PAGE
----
Dealing with data – The 'burden-less' business?

Sara Kelly of COADEC reviews Viviane Reding's latest proposals for EU Data Protection reform

Image: Viviane Reding. EU Social @Flickr. CC BY-NC-SA 2.0 licence

“Businesses will now be burden-less under these reforms”, announced Viviane Reding, Vice-President of the European Commission and EU Justice Commissioner, during the launch yesterday of reforms to the EU's 1995 data protection rules aimed at strengthening online privacy rights.

Leaked drafts of the directive have been circulating since December, and many of today's announcements were trailed in Reding’s speech to the Digital Life Design (DLD) conference in Munich last weekend. Key changes confirmed today include a single set of rules on data protection, the requirement of reporting data breaches within 24 hours, the requirement of explicit consent, and possibly most controversially, the “right to be forgotten”.

Amid reports ahead of the announcement of the burden of complicated procedures of data protection, Reding used her address today to highlight the burden on businesses in complying with 27 different data protection requirements across the EU. This has limited the ability of many businesses to operate services that deal with data in multiple countries, so harmonisation of these codes will be welcome by businesses of all sizes as a way of saving time and money. Moreover, the directive’s proposed exemption for companies with fewer than 250 employees from the requirement to have a data protection officer shows that the Commission is conscious of the particular challenges that small businesses face in complying with these types of rules.

That said, it is not at all clear that the new directive will eliminate burdens for small businesses, and indeed there appears to be significant potential to increase them. This is especially true on two fronts:

  • The “right to be forgotten” principle has a very real danger of being misused, in a way that particularly affects the owners of small social websites that rely on content from users. The directive as it stands outlines that the only way a user will not be able to remove their data is when this relates to a criminal investigation. The “right to be forgotten” could easily become “the right to take content and sell it for more money when I think it might have more value than when I originally gave you the right to use it”.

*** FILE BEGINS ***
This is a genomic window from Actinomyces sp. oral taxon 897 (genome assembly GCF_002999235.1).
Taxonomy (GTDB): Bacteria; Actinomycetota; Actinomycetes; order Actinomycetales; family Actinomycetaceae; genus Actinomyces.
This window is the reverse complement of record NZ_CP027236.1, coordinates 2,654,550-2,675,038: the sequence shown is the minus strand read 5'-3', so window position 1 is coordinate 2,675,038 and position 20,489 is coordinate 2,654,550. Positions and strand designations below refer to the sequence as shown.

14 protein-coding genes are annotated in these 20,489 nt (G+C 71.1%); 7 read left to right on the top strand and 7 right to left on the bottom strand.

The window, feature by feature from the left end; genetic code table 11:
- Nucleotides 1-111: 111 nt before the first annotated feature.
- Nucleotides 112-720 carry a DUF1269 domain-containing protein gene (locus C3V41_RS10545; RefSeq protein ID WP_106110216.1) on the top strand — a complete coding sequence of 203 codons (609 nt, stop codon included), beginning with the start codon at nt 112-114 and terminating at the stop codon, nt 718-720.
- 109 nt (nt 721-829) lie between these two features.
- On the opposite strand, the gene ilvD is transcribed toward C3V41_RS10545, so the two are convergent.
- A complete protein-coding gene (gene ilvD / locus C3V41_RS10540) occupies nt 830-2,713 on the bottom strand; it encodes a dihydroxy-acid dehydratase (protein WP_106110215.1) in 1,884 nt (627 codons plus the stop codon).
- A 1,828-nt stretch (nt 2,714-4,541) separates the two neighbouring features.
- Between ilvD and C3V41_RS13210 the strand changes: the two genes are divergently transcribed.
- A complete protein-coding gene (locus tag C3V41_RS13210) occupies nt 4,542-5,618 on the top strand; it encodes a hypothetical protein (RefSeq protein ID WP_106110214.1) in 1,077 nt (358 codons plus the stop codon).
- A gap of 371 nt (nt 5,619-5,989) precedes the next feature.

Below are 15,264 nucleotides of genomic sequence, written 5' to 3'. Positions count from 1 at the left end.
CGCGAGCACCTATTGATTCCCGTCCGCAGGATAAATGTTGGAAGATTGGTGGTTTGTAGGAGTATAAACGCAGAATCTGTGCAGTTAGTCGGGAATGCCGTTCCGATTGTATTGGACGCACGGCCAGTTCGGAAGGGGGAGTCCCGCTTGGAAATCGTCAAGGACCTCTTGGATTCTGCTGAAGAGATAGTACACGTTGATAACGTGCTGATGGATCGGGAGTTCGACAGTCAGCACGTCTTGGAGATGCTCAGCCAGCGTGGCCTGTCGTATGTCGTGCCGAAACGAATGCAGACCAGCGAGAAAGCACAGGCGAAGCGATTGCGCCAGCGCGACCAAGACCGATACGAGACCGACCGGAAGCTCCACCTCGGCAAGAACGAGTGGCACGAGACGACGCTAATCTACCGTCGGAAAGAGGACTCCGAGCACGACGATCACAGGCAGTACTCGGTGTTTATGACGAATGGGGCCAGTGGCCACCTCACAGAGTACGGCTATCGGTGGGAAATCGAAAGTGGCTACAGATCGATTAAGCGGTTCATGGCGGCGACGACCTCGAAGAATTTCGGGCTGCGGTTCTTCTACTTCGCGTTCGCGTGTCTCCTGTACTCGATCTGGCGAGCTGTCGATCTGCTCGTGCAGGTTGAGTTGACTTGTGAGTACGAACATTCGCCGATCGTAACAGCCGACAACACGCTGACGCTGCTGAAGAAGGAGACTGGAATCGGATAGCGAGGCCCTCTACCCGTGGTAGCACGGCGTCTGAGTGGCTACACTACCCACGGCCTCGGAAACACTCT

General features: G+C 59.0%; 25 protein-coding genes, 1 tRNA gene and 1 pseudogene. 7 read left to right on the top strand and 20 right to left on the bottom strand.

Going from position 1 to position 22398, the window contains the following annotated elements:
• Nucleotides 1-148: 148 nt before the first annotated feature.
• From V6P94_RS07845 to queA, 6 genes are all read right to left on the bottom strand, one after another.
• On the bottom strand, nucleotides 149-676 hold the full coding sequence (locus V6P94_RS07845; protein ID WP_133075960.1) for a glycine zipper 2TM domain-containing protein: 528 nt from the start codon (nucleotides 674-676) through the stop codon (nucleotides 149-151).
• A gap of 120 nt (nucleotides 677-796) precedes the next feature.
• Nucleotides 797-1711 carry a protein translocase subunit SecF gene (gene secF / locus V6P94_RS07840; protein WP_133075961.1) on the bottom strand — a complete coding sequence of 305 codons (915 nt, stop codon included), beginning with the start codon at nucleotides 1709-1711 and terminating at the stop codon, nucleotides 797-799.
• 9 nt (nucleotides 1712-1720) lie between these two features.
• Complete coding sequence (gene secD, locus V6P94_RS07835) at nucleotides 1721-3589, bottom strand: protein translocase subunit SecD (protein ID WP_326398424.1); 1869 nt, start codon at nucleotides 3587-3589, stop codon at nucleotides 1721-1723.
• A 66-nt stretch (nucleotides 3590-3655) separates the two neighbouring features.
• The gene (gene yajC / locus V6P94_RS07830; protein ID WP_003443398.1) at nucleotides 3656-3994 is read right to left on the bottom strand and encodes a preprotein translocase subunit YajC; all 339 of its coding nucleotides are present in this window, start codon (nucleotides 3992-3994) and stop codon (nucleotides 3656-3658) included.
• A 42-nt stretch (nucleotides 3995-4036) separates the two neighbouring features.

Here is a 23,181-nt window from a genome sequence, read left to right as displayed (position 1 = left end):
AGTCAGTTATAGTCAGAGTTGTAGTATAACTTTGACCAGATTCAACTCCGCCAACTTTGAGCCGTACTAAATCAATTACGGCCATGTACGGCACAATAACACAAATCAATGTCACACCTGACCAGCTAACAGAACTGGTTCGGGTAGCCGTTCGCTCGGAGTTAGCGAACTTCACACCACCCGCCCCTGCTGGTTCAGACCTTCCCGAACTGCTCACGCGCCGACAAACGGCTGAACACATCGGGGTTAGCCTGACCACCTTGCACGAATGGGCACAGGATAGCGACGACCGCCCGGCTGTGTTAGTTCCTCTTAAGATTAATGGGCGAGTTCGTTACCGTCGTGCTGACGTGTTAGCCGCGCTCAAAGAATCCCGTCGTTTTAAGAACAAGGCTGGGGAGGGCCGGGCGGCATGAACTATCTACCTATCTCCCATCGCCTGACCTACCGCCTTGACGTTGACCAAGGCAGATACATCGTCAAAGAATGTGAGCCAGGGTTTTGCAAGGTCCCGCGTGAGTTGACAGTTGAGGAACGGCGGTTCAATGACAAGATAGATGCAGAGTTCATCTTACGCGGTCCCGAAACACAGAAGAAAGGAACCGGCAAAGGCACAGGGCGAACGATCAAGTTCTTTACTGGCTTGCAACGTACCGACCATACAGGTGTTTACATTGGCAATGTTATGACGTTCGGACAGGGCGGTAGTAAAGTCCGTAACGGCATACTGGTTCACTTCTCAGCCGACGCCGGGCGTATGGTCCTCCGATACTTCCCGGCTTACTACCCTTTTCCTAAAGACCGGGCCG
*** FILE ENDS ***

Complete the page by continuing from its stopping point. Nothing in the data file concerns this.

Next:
• Meanwhile, the heavy fines proposed for non-compliance may fall disproportionately on smaller enterprises, and it is possible that an inadvertent error may be enough to put one out of business

Addressing issues of data security is of course vital, but it must be balanced against the very legitimate uses of data employed by innovative businesses—most notable, social networks. Globally we have increasingly enjoyed the liquidity of information that the Internet provides. A picture shared or a blog posted can reach a wider audience than ever before, and that has bought with it incredible opportunities for those wishing to share their content and those designing platforms to do this. 

The proposed directive will now be passed on to the European Parliament the Council of Ministers for discussion. We hope that these discussions will flesh out some of the details this directive desperately requires to ensure that the removal of one burden does not in turn lead to the creation of new ones, especially where the result would be detrimental to small, innovative businesses.

Sara Kelly is Policy and Development Manager for COADEC, The Coalition for a Digital Economy. COADEC works to support legislation and other government policies that foster a lasting, sustainable and innovative digital economy for Britain.

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By Sara Kelly on Jan 26, 2012

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